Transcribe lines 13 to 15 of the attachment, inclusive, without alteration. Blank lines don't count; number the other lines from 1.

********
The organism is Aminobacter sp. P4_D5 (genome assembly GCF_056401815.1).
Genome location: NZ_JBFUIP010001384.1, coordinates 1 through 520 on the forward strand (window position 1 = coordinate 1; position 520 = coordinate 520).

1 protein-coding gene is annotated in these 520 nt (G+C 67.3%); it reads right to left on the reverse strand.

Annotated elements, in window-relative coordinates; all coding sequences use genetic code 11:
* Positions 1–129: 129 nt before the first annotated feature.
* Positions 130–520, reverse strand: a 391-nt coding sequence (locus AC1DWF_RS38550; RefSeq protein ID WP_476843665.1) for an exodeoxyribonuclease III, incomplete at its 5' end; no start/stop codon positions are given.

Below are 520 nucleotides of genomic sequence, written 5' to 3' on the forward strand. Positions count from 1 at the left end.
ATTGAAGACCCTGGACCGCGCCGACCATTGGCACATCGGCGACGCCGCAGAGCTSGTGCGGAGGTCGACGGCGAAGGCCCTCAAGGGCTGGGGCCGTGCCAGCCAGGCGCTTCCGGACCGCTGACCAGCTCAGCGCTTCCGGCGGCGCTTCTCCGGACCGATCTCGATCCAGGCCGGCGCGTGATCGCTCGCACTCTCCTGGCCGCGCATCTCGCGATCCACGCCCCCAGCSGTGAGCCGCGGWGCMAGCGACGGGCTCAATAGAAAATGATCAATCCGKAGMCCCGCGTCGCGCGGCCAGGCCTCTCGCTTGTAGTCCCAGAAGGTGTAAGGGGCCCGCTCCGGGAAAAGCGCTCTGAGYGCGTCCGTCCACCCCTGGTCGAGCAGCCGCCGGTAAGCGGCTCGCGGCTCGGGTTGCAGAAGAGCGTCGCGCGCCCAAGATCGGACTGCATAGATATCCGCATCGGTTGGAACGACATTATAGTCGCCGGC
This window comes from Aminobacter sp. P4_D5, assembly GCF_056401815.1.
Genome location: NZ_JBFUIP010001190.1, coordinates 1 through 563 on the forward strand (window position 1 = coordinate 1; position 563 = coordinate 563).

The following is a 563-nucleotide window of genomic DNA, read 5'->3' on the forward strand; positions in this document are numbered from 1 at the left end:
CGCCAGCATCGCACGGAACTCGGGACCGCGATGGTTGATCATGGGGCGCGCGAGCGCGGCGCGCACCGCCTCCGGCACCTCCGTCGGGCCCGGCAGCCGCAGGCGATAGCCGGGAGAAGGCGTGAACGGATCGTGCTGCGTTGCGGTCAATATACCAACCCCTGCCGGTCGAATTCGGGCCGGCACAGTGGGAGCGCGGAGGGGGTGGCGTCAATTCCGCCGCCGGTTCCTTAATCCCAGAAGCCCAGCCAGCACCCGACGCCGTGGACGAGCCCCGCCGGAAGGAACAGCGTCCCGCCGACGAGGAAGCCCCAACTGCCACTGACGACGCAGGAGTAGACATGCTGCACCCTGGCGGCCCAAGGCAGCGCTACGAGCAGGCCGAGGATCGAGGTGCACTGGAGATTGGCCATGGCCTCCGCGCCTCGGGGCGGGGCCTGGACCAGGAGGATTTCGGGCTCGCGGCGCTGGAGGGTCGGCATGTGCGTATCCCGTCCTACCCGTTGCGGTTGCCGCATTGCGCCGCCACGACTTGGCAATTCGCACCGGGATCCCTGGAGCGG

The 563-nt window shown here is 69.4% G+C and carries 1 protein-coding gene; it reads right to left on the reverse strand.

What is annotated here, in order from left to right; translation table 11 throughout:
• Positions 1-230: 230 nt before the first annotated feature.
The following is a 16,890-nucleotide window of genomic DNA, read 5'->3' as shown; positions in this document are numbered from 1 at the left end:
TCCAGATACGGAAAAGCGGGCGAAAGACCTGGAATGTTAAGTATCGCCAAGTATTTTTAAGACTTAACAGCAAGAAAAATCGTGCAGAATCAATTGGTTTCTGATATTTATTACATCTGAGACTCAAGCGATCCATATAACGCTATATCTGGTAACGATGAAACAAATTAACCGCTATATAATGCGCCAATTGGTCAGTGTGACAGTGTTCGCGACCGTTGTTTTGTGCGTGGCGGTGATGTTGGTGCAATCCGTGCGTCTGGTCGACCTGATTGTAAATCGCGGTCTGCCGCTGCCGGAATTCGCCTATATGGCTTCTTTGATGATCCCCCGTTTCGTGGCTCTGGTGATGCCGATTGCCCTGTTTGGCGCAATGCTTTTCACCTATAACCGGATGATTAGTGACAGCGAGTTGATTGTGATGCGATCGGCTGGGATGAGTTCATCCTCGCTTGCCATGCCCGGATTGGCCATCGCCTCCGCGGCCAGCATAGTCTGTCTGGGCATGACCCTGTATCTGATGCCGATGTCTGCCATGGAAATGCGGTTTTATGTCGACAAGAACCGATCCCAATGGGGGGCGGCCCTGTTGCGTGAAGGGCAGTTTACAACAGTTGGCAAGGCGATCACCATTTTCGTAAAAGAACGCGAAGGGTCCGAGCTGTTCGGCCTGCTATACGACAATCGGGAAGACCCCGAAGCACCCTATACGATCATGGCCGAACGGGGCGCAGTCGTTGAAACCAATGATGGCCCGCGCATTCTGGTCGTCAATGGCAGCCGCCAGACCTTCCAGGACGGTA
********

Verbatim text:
The 563-nt window shown here is 69.4% G+C and carries 1 protein-coding gene; it reads right to left on the reverse strand.

What is annotated here, in order from left to right; translation table 11 throughout:
• Positions 1-230: 230 nt before the first annotated feature.